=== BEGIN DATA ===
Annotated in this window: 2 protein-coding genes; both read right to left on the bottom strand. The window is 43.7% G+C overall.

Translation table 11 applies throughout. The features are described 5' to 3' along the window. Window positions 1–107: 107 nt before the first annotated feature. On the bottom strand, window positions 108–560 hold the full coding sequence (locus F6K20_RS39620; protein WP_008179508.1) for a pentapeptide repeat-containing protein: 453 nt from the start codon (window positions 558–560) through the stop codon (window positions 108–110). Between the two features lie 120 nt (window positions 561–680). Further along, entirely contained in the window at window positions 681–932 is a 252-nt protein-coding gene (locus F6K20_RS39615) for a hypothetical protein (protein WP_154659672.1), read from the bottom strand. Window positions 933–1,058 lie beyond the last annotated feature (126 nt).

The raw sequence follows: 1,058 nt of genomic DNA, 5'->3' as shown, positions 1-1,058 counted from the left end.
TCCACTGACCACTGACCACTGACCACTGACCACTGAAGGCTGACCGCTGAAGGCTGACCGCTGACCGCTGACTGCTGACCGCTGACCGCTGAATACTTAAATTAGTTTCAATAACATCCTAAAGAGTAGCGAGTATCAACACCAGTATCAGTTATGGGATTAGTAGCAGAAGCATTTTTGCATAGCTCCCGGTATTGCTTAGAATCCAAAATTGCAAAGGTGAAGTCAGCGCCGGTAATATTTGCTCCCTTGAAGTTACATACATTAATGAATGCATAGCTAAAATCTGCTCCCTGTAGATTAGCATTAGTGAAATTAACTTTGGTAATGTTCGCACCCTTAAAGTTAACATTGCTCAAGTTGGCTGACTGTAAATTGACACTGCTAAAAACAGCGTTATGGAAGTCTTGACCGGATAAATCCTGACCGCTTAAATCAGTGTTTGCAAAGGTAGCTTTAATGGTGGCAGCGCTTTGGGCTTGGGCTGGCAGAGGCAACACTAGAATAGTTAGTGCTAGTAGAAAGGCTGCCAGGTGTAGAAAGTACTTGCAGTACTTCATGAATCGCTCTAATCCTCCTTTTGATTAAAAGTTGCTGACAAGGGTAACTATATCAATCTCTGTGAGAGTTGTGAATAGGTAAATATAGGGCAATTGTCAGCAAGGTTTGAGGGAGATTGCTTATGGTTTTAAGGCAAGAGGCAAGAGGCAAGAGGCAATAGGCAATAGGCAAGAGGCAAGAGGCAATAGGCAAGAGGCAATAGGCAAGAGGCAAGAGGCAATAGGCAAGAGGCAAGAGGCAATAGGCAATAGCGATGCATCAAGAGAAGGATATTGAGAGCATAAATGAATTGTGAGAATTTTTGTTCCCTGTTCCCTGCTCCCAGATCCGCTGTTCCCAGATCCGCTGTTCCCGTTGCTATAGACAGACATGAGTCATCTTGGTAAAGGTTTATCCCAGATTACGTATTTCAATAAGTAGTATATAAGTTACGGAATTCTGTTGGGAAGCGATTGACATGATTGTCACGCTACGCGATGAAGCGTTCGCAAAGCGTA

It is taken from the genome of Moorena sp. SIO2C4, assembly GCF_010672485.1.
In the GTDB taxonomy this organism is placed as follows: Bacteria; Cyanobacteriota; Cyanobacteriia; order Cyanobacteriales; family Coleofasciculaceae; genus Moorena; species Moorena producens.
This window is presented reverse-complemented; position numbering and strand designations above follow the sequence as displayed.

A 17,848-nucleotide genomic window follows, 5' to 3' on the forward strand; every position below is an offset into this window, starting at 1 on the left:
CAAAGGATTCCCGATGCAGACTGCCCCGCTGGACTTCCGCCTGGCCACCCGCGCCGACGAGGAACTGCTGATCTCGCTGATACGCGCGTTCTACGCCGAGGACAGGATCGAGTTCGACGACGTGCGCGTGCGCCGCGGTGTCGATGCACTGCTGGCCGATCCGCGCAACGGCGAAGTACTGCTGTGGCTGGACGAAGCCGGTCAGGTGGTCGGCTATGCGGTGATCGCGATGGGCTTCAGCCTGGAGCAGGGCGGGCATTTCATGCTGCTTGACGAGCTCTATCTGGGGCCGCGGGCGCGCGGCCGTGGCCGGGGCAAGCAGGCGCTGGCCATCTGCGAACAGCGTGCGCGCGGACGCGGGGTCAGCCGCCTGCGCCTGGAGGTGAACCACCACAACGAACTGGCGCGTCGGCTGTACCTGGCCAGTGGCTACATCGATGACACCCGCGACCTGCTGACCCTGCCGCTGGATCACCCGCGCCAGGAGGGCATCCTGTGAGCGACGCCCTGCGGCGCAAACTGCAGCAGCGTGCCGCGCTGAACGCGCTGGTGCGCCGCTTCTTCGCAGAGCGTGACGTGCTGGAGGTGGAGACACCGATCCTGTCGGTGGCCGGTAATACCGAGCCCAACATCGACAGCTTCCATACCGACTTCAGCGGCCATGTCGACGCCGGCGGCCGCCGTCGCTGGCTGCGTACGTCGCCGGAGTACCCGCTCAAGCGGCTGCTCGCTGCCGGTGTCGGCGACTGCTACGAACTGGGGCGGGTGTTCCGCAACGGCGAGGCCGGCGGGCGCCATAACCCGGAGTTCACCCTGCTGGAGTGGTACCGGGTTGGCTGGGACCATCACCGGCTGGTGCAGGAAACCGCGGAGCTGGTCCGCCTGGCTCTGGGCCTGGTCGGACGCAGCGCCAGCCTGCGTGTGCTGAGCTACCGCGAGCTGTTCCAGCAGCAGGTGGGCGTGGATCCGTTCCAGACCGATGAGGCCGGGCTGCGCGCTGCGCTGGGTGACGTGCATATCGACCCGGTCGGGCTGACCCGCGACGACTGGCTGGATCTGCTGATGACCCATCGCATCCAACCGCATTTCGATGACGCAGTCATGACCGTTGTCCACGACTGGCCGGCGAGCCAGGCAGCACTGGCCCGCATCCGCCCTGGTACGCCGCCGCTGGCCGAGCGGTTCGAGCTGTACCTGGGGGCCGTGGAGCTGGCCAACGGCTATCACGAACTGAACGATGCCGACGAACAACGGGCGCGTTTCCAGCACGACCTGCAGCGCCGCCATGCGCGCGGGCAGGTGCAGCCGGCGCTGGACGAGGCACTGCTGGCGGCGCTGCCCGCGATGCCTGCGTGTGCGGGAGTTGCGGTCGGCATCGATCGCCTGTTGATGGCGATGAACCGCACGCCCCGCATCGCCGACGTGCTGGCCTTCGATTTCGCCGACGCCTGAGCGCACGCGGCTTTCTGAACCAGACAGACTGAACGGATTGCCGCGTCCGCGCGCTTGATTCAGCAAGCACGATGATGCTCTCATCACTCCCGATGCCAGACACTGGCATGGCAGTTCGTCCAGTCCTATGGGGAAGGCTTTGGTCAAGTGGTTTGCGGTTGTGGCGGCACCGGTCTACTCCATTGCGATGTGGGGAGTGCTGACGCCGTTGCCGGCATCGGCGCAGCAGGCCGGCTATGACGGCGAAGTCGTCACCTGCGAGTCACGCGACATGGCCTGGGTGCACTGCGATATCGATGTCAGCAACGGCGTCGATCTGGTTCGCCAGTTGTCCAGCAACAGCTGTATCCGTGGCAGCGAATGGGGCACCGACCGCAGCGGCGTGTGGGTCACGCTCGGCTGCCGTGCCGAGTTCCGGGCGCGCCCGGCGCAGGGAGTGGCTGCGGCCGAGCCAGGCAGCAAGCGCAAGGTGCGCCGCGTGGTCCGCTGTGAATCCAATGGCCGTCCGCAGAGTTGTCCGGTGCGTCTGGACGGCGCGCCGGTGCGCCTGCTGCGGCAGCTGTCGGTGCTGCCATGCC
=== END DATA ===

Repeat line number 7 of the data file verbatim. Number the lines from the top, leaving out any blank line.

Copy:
This window is presented reverse-complemented; position numbering and strand designations above follow the sequence as displayed.